Twice in the film there occur moments that are decisively representational, each clearly alluding to a photographed event and in so doing, instantaneously fixing the image in a world familiar to the viewer. Otherwise the images are indeterminate, demanding to be read in three-dimensional space (and this seems characteristic, even necessary, of cinema), but refusing to be frozen in an unambiguous, particular spatiality. Our discussion will turn around the first of these moments. Before this first moment of representation, Interieur Interiors establishes a strategy of denying to the viewer the possibility of determining the spatial layout of the various images, so that at each pointer there are alternative perceptual interpretations available. Graphically, a single composition of the frame characterizes the whole film, but Grenier uses a range of techniques to prevent the viewer from seeing the two-dimensional composition of the image. It is in three vertical parts, a middle section about three ties as wide as each of the narrow sections that flank it. The edges of the three sections are marked in different ways during the film, with some consistency maintained by the fact that when one edge section is distinguished from the middle section by a line, the other boundary tens to be the meeting point of two different shades. In proportions, the image could be a flag, but perceiving it as such is undercut repeatedly—to such an extent that this undercutting might be seen as the filmmaker’s main concern.
In the opening image, the planar symmetry of the frame is challenged by a textural difference of the sections. Whereas the left and middle parts apparently consist of exactly the same material (a light, grainy shade of grey), the right hand section could be formed of pure light. And whereas the left and middle sections seem to form a single surface, separated only by a sharp black line that could be marked on that surface, the right hand section is neither separated from it nor joined to it, but seems to define a distinct region. If the latter is seen as representing a plane at all—and the symmetricality of the image suggests this—its location will be either closer to the screen than the rest of the image, or further away. And the viewer can adopt either alternative, but not both simultaneously. Furthermore, the positioning of the right hand section in this imaginary space also affects the position of the larger middle surface, so that the illusionary volume of the entire image can be understood in a number of ways.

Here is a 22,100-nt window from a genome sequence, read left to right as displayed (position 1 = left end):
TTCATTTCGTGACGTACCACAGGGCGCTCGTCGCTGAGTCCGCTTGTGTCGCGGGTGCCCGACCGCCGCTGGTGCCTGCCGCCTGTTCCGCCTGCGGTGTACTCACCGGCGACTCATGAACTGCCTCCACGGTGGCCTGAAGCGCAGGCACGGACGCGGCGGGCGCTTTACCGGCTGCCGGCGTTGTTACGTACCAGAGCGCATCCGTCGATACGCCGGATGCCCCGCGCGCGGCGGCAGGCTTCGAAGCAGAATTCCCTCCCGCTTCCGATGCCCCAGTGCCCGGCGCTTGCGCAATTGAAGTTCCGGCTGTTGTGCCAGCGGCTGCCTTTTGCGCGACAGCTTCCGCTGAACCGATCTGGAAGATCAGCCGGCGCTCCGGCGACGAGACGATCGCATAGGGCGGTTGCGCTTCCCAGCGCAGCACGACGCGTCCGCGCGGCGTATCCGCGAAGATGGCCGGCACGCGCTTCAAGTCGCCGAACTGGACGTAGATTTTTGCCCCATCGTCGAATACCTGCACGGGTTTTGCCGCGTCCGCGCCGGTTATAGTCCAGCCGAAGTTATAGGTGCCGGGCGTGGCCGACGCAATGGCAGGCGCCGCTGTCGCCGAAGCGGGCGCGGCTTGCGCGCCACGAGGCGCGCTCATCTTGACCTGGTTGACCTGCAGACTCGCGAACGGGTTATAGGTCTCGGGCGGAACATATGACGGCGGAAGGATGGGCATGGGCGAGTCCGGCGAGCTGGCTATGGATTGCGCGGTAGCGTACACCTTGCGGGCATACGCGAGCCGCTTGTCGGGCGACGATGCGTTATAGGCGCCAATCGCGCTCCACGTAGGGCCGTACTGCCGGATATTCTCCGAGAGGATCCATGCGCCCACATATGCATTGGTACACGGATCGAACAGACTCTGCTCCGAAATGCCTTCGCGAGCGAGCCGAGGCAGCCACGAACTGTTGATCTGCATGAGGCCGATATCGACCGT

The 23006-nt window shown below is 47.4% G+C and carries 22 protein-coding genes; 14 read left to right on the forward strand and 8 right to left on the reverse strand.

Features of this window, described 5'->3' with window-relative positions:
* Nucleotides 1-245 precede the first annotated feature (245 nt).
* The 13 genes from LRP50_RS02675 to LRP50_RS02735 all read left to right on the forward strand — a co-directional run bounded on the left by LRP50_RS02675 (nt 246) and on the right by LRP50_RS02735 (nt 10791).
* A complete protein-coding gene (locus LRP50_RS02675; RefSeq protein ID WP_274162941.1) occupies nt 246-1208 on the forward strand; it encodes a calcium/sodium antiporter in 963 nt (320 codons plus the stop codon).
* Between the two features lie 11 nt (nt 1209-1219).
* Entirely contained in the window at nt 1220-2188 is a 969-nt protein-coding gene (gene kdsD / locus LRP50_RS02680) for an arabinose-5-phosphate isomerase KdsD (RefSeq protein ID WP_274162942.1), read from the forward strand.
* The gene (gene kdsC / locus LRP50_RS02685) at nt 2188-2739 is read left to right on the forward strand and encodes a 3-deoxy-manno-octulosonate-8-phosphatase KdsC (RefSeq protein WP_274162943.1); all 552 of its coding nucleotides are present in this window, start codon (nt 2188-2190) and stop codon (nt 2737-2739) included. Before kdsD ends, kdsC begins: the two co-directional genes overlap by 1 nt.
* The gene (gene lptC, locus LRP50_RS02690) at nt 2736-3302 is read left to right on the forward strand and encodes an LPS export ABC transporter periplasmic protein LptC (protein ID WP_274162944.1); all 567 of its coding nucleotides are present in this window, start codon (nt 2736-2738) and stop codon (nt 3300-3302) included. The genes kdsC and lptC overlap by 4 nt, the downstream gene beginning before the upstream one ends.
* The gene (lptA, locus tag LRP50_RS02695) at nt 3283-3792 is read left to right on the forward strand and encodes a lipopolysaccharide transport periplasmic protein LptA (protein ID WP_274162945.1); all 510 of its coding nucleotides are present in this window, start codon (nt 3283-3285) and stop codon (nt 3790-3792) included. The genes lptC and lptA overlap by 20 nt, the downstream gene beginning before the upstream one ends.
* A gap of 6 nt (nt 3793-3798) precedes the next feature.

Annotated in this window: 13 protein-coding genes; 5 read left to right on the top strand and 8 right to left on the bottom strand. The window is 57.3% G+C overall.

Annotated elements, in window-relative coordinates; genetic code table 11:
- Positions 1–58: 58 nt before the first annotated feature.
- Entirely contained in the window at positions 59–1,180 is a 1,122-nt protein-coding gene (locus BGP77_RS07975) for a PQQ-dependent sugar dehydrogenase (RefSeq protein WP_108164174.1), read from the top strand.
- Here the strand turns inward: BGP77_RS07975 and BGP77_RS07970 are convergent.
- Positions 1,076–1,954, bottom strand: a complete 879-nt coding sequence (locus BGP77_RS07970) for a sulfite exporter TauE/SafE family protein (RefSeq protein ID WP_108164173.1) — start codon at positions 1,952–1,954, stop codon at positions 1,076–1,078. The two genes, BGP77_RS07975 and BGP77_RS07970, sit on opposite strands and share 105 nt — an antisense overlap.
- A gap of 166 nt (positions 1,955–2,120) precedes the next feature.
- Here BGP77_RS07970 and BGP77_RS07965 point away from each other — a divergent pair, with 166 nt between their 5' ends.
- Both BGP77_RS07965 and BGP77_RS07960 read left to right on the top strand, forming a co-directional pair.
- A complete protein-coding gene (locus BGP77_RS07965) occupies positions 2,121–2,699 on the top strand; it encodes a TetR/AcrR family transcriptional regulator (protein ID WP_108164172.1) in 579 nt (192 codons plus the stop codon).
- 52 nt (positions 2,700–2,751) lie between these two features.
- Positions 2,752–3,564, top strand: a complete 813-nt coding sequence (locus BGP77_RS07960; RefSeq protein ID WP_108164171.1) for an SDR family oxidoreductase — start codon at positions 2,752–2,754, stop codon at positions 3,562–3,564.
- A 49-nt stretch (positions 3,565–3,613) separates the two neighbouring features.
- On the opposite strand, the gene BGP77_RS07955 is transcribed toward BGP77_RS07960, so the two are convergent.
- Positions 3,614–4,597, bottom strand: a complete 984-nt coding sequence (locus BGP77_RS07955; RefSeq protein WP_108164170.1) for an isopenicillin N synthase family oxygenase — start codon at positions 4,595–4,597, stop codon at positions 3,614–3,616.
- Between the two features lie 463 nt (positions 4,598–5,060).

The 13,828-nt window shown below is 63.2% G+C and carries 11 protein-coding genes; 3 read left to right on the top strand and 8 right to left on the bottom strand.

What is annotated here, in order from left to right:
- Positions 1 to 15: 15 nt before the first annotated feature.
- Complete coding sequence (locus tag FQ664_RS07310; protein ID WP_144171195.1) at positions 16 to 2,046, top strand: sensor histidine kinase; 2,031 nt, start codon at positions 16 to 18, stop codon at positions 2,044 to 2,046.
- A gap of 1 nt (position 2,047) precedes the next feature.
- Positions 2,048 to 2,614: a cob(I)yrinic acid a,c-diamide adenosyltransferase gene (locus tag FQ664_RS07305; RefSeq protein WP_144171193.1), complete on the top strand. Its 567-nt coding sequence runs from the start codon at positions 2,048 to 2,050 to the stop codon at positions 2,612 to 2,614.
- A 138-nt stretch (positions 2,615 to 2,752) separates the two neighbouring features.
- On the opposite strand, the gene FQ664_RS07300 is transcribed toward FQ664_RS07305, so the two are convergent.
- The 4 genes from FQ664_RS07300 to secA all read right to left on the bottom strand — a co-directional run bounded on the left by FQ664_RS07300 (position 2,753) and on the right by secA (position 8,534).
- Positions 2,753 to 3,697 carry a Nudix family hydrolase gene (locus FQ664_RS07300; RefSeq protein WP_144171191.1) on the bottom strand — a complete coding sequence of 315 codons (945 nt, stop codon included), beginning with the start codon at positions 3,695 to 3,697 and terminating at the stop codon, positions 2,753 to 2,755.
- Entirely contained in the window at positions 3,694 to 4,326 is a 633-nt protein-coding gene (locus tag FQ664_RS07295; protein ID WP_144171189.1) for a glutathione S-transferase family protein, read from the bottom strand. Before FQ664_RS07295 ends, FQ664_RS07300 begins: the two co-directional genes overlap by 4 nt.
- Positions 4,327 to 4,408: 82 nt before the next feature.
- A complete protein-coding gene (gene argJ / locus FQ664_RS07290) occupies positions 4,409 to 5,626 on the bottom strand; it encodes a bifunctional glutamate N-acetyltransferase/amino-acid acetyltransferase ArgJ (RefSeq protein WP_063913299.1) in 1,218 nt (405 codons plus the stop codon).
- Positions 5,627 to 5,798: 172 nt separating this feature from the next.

There is also a third option opened up by the quality of the light in the right hand section, its absence of greyness or graininess. Instead of construing it as part of an architectural space contained by the image as a unit, the viewer can also see it as light from the projector illuminating a section of the screen without transferring an image to it. Seeing only a part of the frame in this way, however, has an odd effect on the rest of it—the grey surface now seems, paradoxically, behind the partially illuminated screen, the frame as a whole forming a preposterous mixture of real and illusionary space. Only the grey area is, on this reading, depictive—it differs very little in physical properties from the lighter area, but radically in perceptual qualities.
If we are describing a few seconds of film in some detail, it is to highlight the two properties of cinema that are the focal points of this paper—firstly, that an illusionistic voluminousness is by and large inescapable, even when it does not apply to the whole image, and secondly, that the illusion can be maintained without reference to any events or states outside the space and time of the film’s projection.
This quality of illusion without representation remains highly relevant through Interieur Interiors. The specific spatiality, however, is radically transformed again and again. In the next section, this is accomplished by the introduction of a kind of shadow play in the right hand section only, a series of motions which immediately refines this part of the frame into a plane parallel to the screen, obliterating the possibility of its appearing as pure light. The shadow, which is cast by a human figure, is truncated by the border of the right hand section—it never falls in to the middle section, and its motion therefore ensures that we see it as behind the grey plane. What was a stripe of light has now become fixed in space and materialized, and the whole frame demands to be read as contained by a single architectural structure. But this does not mean that it has become representational, for it remains a set of shaded planes in a non-referential realm.
One striking aspect of Interieur Interiors is that each specification of a spatial reading has a short perceptual life. If it is not renewed and reinforced, the viewer soon loses it and is confronted again by an indeterminate space which can be changed almost at will. Grenier relies on two kinds of factors to achieve these temporary specifications: motion, which is itself unambiguous if in a direction parallel to the screen and which automatically defines a recession; and the insertion of a recognizable element. When the two factors appear together, even for a moment, the cinematic space is transformed into one of representation.